Gender markers

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Gender markers are data points that show the gender of a person on a document (such as passport, driver's license, insurance card, birth certificate, etc) or in a computer system (such as an employee database, electronic health record, etc). Sometimes this data point is called "Sex" instead of "Gender".

The standard common gender markers are M for male and F for female. Other gender markers (which are not always available) include U for unspecified, O for other, E for eunuch[1], and X for a nonbinary or intersex person (although many intersex people have a gender identity of binary man/woman).

Even when a U, O, or X option is available, not all nonbinary people will be comfortable selecting it.[2][3]

Some transgender and nonbinary activists hold the view that gender markers are unnecessary and should be done away with.[1][4][5]

See also[edit | edit source]

References[edit | edit source]

  1. 1.0 1.1 Fogg Davis, Heath (31 May 2017). "Let's delete sex-identity from birth certificates". Aeon. Retrieved 8 October 2020. Heath Fogg Davis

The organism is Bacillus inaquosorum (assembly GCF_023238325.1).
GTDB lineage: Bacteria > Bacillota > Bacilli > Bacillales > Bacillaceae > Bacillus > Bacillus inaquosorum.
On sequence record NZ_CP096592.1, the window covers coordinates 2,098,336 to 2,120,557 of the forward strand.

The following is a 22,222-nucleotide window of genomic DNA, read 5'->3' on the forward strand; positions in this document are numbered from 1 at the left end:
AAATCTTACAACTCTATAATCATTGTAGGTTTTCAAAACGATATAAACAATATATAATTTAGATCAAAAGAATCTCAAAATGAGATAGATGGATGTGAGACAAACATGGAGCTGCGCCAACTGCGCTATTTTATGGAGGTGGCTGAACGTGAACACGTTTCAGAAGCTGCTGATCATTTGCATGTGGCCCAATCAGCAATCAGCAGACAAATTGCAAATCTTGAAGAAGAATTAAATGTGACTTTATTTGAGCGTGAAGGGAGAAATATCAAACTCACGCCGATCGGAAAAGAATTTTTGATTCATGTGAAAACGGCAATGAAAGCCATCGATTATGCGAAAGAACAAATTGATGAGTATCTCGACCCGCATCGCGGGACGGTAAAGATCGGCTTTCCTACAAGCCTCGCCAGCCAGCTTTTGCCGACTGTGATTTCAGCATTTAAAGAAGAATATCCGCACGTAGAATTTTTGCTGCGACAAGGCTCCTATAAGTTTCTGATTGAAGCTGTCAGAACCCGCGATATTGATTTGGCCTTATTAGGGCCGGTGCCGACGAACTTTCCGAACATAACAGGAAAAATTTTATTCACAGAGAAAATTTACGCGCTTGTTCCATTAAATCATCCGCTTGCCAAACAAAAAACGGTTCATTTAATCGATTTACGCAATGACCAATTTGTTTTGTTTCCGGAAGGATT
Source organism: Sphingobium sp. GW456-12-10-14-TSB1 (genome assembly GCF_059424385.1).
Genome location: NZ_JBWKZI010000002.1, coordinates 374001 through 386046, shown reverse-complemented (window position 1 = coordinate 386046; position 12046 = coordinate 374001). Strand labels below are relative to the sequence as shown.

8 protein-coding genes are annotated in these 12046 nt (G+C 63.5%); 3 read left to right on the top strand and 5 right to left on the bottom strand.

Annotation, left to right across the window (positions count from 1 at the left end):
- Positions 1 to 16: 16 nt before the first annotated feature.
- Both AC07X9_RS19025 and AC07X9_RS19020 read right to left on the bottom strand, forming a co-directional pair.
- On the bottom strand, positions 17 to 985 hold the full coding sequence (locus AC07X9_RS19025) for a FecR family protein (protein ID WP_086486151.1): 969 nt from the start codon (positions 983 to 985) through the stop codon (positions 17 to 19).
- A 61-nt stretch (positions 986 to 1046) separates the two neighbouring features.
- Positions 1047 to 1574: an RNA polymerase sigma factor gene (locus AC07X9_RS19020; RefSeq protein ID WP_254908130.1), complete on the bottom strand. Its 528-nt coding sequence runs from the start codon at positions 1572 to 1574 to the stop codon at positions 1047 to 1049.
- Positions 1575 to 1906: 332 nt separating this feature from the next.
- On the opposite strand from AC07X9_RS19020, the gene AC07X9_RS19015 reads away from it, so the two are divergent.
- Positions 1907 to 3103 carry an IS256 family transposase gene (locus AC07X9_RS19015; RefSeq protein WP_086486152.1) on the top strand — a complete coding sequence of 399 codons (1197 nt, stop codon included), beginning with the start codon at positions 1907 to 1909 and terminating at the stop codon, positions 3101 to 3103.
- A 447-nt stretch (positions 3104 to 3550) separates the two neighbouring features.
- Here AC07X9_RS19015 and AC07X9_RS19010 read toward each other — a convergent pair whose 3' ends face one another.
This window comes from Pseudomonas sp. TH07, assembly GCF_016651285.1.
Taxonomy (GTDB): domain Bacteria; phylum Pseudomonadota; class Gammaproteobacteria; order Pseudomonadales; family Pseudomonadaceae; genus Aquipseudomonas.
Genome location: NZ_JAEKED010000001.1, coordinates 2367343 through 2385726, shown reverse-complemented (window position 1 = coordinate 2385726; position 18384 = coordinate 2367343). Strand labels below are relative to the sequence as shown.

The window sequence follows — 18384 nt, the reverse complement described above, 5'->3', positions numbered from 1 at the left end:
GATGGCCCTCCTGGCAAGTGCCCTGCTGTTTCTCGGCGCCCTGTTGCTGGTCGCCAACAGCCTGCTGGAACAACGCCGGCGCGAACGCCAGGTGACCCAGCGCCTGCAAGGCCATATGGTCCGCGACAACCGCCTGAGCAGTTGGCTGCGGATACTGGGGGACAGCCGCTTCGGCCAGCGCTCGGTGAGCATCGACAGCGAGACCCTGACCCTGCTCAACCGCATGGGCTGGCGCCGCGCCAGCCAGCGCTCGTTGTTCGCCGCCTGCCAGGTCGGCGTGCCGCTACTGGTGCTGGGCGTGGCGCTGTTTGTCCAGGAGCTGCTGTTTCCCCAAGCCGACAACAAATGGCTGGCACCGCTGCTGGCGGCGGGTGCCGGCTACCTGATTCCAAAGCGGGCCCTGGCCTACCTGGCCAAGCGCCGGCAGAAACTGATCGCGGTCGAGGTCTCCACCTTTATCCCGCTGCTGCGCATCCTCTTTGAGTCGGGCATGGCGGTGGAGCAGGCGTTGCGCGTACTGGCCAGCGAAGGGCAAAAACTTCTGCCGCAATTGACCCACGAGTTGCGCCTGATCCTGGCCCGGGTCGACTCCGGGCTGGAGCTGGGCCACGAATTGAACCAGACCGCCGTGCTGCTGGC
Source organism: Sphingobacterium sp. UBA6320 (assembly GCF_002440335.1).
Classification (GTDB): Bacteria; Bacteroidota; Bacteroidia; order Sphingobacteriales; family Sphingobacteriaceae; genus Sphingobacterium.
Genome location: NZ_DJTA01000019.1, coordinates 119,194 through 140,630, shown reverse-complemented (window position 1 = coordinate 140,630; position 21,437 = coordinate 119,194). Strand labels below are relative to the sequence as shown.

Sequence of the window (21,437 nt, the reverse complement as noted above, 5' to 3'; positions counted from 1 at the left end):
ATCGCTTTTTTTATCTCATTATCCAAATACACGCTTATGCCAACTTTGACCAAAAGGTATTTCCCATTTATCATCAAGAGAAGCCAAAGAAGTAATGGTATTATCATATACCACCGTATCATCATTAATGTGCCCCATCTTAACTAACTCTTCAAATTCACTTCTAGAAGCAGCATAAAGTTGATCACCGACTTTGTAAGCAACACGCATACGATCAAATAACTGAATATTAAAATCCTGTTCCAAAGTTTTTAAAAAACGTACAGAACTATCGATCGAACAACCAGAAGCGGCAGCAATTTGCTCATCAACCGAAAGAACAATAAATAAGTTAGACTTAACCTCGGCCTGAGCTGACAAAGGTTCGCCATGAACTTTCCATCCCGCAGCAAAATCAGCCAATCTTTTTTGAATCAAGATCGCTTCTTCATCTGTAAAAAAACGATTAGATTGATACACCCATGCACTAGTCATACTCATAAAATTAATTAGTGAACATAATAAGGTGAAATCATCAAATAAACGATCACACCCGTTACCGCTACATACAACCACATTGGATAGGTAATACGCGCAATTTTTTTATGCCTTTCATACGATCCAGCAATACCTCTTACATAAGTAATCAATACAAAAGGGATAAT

2. Muth, Laura (21 December 2018). "Why I Marked "F" as the Gender on My License Even Though I'm Nonbinary". Allure. Retrieved 8 October 2020.
  3. @nerdychocobo (15 July 2020). "I don't think I'd even want an X on my ID lol, id want like... A new F... An F2. Like we don't all want gender neutral is what I'm saying. It just makes a trinary" – via Twitter.
  4. Ghoshal, Neela; Knight, Kyle (8 July 2020). "Netherlands Sees No Role for Gender Marker on ID Documents". Human Rights Watch. Retrieved 8 October 2020.
  5. "SRLP Statement on the Passing of GENDA". Sylvia Rivera Law Project. 25 January 2019. Retrieved 30 October 2020.